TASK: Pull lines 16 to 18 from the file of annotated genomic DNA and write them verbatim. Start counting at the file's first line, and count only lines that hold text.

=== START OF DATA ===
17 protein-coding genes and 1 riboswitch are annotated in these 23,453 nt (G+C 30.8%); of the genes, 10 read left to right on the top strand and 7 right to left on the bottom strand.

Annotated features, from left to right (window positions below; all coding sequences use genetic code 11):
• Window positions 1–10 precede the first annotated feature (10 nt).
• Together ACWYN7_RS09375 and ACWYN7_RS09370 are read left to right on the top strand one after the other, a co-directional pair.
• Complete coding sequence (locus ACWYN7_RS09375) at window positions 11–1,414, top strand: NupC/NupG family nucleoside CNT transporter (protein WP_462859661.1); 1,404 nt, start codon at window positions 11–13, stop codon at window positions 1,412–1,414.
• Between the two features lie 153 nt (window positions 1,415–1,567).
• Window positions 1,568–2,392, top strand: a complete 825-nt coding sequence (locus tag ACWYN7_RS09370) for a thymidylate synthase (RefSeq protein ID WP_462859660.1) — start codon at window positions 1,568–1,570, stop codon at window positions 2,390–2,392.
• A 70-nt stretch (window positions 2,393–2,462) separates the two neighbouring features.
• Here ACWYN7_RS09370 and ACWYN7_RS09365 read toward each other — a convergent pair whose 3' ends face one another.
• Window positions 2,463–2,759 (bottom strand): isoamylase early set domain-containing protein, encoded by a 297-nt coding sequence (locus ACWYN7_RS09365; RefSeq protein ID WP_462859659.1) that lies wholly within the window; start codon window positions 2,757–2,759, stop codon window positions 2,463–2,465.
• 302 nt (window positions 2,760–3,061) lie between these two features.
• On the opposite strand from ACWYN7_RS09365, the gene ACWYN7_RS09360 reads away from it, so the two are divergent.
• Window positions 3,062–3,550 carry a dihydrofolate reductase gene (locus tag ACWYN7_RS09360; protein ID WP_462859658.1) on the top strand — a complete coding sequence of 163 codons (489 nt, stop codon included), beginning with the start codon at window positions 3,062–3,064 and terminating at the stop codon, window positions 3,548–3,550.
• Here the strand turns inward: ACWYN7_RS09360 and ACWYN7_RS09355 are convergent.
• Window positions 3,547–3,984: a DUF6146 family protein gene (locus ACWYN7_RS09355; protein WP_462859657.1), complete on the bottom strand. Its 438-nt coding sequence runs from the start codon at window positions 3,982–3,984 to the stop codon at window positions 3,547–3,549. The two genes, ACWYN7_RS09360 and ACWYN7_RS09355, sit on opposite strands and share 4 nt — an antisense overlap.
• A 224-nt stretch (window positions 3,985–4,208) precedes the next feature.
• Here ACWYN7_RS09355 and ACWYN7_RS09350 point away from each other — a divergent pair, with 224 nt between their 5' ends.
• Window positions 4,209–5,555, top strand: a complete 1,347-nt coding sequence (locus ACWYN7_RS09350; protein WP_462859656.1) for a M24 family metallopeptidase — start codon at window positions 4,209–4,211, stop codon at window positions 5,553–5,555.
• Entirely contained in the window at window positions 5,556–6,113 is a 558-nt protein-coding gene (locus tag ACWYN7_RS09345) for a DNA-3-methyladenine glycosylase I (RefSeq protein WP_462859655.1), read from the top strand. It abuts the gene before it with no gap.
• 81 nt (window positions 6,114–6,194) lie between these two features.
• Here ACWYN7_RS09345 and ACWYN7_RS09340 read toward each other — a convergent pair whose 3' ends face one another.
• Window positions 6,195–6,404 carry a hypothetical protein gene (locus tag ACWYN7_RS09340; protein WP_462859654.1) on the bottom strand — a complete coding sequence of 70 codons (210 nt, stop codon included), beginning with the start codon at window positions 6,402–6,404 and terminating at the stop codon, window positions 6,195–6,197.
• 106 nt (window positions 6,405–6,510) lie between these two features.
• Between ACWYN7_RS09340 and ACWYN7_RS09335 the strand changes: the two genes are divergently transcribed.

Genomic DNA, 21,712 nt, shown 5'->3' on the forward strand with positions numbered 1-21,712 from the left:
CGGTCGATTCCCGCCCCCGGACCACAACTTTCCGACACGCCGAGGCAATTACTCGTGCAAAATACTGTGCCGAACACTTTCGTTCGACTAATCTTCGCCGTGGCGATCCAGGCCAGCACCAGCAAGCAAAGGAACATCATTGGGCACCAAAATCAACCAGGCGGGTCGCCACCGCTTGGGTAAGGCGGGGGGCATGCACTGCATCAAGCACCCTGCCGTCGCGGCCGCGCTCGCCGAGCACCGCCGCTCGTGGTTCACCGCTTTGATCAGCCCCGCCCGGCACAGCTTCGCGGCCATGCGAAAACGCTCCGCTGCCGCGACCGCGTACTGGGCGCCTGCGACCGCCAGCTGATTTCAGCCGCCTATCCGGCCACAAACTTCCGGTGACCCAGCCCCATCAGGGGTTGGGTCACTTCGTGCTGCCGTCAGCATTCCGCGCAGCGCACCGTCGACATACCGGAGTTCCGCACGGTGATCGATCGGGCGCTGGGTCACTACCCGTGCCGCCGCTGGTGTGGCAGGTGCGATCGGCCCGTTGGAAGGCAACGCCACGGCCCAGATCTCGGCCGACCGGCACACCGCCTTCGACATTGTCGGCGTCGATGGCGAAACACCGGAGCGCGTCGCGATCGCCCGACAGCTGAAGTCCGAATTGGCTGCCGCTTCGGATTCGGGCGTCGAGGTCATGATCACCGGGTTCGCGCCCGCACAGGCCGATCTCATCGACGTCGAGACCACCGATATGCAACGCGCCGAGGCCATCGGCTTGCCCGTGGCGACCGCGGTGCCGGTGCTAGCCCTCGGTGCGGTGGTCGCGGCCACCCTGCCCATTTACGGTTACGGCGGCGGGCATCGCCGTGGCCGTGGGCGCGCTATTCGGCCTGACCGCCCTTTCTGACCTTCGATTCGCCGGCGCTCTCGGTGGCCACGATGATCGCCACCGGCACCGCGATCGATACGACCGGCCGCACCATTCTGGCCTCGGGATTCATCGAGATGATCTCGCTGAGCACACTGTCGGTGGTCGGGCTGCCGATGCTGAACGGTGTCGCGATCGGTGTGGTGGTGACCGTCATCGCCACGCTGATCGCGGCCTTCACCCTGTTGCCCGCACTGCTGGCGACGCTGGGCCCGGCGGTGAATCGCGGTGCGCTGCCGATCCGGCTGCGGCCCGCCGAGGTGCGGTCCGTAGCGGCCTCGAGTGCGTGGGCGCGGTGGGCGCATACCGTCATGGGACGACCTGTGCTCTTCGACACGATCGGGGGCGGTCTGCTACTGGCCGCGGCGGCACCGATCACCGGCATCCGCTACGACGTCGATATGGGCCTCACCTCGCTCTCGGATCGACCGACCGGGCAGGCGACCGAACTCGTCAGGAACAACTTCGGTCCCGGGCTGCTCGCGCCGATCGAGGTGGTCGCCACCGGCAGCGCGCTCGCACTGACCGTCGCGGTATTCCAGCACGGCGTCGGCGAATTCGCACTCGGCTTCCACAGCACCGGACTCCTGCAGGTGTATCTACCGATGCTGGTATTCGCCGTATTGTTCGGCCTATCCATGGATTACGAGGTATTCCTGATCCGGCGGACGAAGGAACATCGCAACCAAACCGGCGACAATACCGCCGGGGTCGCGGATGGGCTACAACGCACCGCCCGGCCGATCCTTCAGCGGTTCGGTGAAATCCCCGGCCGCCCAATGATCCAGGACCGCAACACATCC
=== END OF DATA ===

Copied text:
• A 224-nt stretch (window positions 3,985–4,208) precedes the next feature.
• Here ACWYN7_RS09355 and ACWYN7_RS09350 point away from each other — a divergent pair, with 224 nt between their 5' ends.
• Window positions 4,209–5,555, top strand: a complete 1,347-nt coding sequence (locus ACWYN7_RS09350; protein WP_462859656.1) for a M24 family metallopeptidase — start codon at window positions 4,209–4,211, stop codon at window positions 5,553–5,555.